The process of finding a way to fund a new facility to replace the Kelowna Community Theater is underway – Kelowna News

Replacing Kelowna’s old community theater won’t come cheap.

Estimates for a new performing arts center with a capacity of 1,200 people could reach $ 75 million.

This figure could be more dependent on when funds can be obtained to build it.

Partnership chief Sandra Kochan said improvements to the building, which turns 60 next year, will ensure its success while plans are made for a new performing arts center.

“It is a certainty that KCT must eventually retire, and that a retirement plan is necessary,” Kochan said.

Where the money to build a new performing arts center will come from, and what to do during the transition, was part of a long report from consultants on Monday.

The Funding Feasibility Report prepared by Colliers suggests that the city may need to be creative in finding a way to fund a project of this magnitude.

“Looking back on the goals of this year’s work, we know that the city’s standard financing formula for borrowing, grants and taxation is available, but it has constraints and will need to be supplemented by others. sources, ”Kochan said.

“The constraints will also affect the timing of this initiative in the capital plan.

“We’ve heard that philanthropy and sponsorship opportunities have the potential to alleviate tax and loan demand. Analysis shows that a major campaign with the right planning and leadership could deliver results. positive. “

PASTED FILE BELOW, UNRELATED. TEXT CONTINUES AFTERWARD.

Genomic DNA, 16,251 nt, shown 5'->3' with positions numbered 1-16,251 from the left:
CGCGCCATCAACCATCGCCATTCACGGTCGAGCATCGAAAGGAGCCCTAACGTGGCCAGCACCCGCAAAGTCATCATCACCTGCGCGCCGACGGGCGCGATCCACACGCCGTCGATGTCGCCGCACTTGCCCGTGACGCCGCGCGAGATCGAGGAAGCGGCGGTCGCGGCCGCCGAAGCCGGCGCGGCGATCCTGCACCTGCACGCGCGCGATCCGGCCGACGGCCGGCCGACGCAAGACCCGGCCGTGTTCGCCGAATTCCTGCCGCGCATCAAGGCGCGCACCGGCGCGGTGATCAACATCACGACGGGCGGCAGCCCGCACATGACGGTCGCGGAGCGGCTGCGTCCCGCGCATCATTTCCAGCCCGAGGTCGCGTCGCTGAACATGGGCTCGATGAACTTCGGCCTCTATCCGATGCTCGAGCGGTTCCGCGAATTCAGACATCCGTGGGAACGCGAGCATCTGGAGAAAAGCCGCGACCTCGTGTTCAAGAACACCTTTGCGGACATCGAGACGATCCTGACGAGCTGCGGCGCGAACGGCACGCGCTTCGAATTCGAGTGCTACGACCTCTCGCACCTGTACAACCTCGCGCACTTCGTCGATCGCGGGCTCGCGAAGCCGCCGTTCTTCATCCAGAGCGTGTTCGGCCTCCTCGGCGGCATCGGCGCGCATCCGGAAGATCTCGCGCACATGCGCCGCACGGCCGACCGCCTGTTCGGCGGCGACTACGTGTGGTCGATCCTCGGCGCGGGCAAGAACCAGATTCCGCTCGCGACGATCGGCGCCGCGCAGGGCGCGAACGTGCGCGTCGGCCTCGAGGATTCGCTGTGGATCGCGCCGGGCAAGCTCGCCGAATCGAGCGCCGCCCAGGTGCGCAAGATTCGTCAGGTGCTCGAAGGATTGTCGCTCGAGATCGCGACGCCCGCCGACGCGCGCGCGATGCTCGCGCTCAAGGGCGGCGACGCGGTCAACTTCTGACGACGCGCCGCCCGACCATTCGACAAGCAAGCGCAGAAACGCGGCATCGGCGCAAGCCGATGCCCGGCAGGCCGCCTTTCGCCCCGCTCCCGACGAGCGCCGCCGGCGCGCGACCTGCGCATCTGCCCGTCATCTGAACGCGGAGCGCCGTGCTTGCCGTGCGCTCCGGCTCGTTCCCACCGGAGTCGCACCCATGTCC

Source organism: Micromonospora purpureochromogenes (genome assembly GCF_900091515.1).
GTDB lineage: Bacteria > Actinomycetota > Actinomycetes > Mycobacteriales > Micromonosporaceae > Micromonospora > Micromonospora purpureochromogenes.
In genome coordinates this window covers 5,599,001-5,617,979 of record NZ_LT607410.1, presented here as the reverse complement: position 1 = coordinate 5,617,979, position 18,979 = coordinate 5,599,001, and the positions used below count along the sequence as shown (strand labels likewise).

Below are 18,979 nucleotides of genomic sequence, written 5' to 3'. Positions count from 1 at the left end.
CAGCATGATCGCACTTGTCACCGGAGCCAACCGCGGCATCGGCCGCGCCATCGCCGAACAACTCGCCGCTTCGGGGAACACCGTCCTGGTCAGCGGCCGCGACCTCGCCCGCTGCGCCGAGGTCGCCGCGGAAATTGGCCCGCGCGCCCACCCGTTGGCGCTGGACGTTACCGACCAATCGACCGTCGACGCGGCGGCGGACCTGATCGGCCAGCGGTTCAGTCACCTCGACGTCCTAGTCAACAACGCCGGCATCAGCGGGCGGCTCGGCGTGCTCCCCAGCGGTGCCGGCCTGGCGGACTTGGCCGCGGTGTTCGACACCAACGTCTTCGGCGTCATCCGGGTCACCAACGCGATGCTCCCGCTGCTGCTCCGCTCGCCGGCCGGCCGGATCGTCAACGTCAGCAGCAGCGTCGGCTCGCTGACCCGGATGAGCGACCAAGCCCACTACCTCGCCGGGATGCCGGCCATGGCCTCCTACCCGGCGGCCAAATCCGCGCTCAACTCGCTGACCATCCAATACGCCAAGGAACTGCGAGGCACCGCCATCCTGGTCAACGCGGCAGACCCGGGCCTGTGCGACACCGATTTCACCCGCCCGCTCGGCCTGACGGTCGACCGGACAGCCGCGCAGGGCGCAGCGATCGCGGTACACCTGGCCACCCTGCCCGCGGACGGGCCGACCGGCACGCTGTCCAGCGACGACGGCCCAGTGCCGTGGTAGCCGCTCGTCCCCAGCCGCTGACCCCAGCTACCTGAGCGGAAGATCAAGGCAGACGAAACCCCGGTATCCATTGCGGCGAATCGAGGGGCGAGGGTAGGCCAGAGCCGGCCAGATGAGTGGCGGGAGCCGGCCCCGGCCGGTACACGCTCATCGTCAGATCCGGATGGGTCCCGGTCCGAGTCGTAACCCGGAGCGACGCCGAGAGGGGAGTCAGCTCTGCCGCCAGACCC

However, Colliers officials, who presented their findings to the board, warned that federal government grants could be difficult to come by.

Grants for cultural infrastructure are limited, said Carly Frey, representative of Colliers.

“The Canada Cultural Spaces Fund is available where capital funding is available on a matching basis,” she said.

“They are available up to 50 percent, but experience has indicated that a typical grant is around 37 percent, but funding for a project of this size is unlikely.”

Frey also said the operating model the city ultimately chooses will be a key driver, especially in terms of philanthropy.

“Interviewees said that philanthropic and community donations were more easily collected for a non-government-run facility.

“Borrowing will be a critical component, and the project may have to be postponed until there is sufficient borrowing capacity. “

The city will need to borrow funds to build a new recreation center to replace the aging Parkinson’s recreation center in the very near future.

There were also discussions on how to fill the void as a replacement for the community theater being built.

One suggestion included smaller capital projects to increase the supply of alternative sites during the transition and into the future.

The planning process will continue over the coming year.

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